The oldest theme in comedy: Airlines? Vegas buffets? Yo’ mama?
No, it’s gotta be the differences between men and women.
And just as the two are somehow compelled to be together, this prehistoric topic sustains a one-of-a-kind entertainment offering on the Strip.
“Defending the Caveman” repackages a lot of old cliches. (Does your wife put her cold feet on you in bed?) But it seems more original because of its unique-in-Vegas format, the long-form theatrical monologue.
If that sounds all fancy-pants, here at Harrah’s Las Vegas it’s only a step removed from The Improv’s usual stand-up comedy. It’s still a guy up there telling jokes. But he’s delivering a script that’s sustained and focused, sometimes punctuated by dramatic lighting cues on a little set right out of “The Flintstones.”
From 2007 until last May, that guy was Kevin Burke, who has performed the work more than 3,000 times. If Burke is your man, you can catch him in an encore run at Harrah’s Laughlin next month.
Otherwise, you’ll find some fresh air in the aging piece with the new Vegas caveman, Chris Allen.
Allen also hails from the Chicago area, and has the same body type as Burke. Perhaps it’s a rule that all “Cavemen” cover a big spare tire with a bowling shirt (Vegas buffet joke, anyone?).
But Allen is 28, more than 20 years younger than Burke. He’s equally nonthreatening, but more furrowed-brow intense. If Burke was the schlub as John Goodman, Allen is Chris Farley.
His eyes probe the audience seeking yours. And he delivers the material as if he really wants you to understand it, even if that means not punching every line that could potentially get a laugh.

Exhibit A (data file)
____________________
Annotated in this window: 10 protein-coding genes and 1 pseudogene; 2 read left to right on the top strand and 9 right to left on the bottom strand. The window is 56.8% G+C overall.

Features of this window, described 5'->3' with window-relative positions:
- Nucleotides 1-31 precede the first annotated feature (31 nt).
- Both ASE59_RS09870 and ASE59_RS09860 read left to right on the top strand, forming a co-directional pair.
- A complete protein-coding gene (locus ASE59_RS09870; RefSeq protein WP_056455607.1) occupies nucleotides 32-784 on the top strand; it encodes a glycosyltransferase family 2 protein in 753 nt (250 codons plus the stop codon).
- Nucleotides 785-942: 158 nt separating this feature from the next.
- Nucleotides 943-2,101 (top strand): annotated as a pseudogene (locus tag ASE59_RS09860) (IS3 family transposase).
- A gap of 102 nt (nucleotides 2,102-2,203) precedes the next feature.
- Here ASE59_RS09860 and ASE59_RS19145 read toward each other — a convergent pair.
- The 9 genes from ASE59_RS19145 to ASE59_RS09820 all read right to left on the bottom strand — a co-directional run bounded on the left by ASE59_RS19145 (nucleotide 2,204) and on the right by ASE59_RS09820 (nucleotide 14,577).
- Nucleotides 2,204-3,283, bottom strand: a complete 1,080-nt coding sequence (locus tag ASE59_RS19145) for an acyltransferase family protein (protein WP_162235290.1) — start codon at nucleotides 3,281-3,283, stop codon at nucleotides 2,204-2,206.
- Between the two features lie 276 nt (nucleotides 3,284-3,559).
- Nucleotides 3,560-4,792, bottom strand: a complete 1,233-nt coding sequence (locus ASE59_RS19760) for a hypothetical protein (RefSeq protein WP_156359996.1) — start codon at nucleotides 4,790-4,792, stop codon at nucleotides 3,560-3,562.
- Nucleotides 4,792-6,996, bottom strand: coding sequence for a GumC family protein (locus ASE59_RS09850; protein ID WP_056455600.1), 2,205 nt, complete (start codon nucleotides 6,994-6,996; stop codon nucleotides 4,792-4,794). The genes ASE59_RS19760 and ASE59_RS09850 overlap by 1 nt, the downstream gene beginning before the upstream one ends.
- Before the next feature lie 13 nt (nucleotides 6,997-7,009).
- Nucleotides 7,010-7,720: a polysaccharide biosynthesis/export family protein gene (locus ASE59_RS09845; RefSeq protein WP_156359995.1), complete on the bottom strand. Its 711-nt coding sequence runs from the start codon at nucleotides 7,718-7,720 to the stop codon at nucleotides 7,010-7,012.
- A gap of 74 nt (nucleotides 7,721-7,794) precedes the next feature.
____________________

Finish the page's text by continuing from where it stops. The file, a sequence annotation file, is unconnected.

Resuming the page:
The line “Women are not hindered by logic” traditionally provokes an indignant gasp from the female part of the audience, setting up an explanation. But on this night, Allen already had them in his corner, waiting to hear it.
The Las Vegas version is the only stationary production of “Caveman” in the country now, and at this point far detached from Rob Becker, the comedian who wrote it and took it to Broadway in 1995.
The work is an odd blend of TV sitcom cliches filtered through anthropology and social science. It sets out to explain how men and women are “two different cultures,” acting on genetic coding dating back to the earliest societies of hunters and gatherers.
Allen and director Isaac Lamb try to make its ’90s-era view of domesticity work in the Twitter era.
The original script was fresh with outrage that the dominant image of the modern male had shifted from protector and provider to “asshole.” Today’s millennial gals may well think that, but were raised knowing it’s not PC to gender-type — especially on Facebook.
So Allen now seems merely bemused in the accelerated setup — maybe we won’t notice he was a kid in the ’90s, not “trying to be a sensitive guy” — while still stating the central premise: “What do you say to something like that?”
A late-night visitation from a spectral caveman helps him explain how men “kill” TV channels with the remote, while women absorb information from them.
Men express affection through put-downs and nicknames, while it turns out “most women do not like to be called ‘Buttwipe.’ ’’ And men need to interact through an activity — even one as passive as fishing — while conversations suffice for women.
Most of the principles still hold, especially for the vacationing couples who dominate the audience. If the material keeps getting older, it helps to have a younger caveman explaining it. So far, at least, that strikes enough of a balance to keep “Caveman” out of the Natural History Museum.
Contact reporter Mike Weatherford at mweatherford@ reviewjournal.com or 702-383-0288.